Both MBIA and Ambac are top-rated insurers, and both have announced moves this month to boost their capital, which could help protect those ratings. This month, a private equity firm agreed to provide up to $1 billion to MBIA, which said at the time that it was also considering additional capital options. And Ambac struck a deal under which it bought reinsurance for a $29 billion portfolio."


MBIA takes nearly a billion dollars in value losses on its portfolio in one month, gets a 500 million dollar equity investment below current market price, and an offer for another $500 million through a discounted right's offering, which brings it back to where it was before it lost the $1 billion last month (which was in trouble) and it gets its AAA rating confirmed??? Ambac buys reinsurance from a company in the same business as Ambac taking very similar losses, and it gets to retain its AAA rating??? Doesn't anyone see concentration risk and an uncomfortable amount of correlation here, or is it just me?

And then you have the joke with the punchline known as Moody's rating's opinion - all too funny, LMAO :-) as long as you didn't follow their advice. See  Monolines swoon, CDOs go boom & I really wonder why the ratings agencies are given any credibility:

From Bloomberg news:

MBIA Inc. fell the most in more than 20 years in New York trading after Moody's Investors Service said the biggest bond insurer is “somewhat likely'' to face a shortage of capital that threatens its AAA credit rating.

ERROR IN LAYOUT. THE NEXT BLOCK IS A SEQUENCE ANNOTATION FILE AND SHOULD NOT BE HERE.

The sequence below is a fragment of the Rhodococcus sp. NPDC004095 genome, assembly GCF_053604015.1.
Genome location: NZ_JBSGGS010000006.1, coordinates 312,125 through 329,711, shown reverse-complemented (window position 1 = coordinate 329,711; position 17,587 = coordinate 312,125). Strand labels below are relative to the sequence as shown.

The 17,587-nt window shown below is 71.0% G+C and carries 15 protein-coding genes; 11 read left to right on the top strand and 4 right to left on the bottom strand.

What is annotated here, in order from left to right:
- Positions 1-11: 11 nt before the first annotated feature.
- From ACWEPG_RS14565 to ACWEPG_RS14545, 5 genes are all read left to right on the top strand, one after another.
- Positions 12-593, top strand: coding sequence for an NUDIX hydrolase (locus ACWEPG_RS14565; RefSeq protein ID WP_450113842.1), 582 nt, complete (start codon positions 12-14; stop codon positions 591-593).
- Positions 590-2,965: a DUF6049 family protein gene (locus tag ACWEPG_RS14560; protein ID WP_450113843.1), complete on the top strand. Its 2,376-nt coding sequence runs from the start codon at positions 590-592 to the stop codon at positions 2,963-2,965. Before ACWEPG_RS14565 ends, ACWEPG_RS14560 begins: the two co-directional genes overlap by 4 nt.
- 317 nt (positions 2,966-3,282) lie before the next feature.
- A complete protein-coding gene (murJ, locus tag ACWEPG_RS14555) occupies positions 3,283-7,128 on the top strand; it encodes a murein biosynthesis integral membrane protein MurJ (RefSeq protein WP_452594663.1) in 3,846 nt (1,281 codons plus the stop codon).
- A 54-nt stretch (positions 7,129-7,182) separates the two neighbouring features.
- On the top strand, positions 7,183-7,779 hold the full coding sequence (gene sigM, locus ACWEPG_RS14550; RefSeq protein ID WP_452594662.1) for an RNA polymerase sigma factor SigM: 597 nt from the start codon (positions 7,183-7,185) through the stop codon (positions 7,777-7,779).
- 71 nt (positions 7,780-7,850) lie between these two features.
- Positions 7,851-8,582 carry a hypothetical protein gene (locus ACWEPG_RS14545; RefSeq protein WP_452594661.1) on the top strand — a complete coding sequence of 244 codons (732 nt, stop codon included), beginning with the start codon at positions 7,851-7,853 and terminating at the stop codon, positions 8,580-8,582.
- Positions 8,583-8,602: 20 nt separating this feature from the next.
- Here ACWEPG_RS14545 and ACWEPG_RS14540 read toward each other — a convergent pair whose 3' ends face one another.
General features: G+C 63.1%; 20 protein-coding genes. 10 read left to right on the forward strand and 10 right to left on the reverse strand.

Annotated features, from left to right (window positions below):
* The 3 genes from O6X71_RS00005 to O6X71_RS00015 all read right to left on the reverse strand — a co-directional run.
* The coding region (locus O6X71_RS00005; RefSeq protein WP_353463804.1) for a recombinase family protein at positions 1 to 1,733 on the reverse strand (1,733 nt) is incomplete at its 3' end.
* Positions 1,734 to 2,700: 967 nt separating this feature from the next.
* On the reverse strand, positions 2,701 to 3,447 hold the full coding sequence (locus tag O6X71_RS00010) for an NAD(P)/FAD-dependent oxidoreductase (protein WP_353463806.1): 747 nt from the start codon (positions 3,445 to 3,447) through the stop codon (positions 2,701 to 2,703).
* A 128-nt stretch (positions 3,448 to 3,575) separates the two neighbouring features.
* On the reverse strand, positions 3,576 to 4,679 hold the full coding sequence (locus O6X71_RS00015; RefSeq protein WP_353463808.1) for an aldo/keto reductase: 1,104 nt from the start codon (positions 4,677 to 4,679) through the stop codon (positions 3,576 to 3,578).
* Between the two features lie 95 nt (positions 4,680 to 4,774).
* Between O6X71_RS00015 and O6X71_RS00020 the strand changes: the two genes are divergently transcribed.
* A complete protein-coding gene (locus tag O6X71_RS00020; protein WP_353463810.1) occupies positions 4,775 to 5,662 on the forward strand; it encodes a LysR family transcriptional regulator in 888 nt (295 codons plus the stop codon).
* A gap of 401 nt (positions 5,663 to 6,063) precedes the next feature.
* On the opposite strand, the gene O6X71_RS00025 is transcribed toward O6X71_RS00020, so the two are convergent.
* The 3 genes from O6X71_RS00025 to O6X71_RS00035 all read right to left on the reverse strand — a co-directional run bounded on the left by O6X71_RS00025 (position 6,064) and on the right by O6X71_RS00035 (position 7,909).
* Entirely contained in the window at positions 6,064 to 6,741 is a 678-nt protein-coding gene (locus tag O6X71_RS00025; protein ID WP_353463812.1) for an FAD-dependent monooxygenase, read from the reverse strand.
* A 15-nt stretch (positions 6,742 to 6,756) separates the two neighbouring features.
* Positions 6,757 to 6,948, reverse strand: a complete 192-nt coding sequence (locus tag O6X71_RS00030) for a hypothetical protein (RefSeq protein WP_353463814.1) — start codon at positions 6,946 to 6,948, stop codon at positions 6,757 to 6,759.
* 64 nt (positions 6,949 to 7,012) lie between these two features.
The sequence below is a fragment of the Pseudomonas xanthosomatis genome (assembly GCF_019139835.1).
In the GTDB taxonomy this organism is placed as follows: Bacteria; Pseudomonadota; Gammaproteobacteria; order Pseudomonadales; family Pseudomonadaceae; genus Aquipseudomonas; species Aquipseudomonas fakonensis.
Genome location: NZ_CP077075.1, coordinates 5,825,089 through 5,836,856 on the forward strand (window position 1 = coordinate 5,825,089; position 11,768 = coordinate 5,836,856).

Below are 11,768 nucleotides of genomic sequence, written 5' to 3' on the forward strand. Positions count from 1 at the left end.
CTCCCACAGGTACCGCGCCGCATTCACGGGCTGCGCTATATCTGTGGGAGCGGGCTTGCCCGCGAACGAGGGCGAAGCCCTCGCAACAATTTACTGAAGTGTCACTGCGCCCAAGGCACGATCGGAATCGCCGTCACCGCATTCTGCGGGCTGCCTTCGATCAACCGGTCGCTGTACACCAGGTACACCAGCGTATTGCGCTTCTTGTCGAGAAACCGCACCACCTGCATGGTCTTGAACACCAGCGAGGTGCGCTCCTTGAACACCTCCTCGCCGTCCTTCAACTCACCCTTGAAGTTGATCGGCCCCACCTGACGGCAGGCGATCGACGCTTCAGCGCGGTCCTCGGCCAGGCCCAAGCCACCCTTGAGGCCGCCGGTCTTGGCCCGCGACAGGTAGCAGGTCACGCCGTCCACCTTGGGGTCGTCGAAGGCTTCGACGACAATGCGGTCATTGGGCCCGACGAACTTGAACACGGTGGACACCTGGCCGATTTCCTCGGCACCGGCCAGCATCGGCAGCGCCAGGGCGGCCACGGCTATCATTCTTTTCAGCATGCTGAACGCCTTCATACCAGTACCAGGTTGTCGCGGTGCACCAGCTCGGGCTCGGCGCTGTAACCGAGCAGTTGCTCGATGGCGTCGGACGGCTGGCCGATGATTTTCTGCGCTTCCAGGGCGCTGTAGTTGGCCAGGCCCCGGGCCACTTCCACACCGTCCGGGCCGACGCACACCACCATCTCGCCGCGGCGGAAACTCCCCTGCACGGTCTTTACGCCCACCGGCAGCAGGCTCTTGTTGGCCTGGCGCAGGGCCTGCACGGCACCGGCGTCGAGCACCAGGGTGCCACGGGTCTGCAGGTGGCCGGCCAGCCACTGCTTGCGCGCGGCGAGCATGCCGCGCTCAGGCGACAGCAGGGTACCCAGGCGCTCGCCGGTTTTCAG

A review of MBIA and six other AAA rated guarantors will be completed within two weeks, Moody's said in a statement today. Moody's revised its assessment from last month that MBIA was unlikely to need more capital after additional scrutiny of the Armonk, New York-based bond insurer's mortgage-backed securities portfolio.

“The guarantor is at greater risk of exhibiting a capital shortfall than previously communicated, (about a week and a half ago – my, aren't we fickle with our opinions) New York-based Moody's said. “We now consider this somewhat likely.''

SOMEWHAT LIKELY!!! This is the adviser that gave MBIA a AAA rating, the same rating that they give to the US Treasury Note! An they say the company is "somewhat likely" to experience a capital shortfall!

From Standard & Poors:

Standard & Poor's Ratings Services today lowered its ratings to 'D' on the senior swap and the class A, B-1, B-2, C, D, and E notes issued by Adams Square Funding I Ltd. The downgrades follow notice from the trustee that the portfolio collateral has been liquidated and the credit default swaps for the transaction terminated.

The issuance amount of the downgraded collateralized debt obligation (CDO) notes is $487.25 million.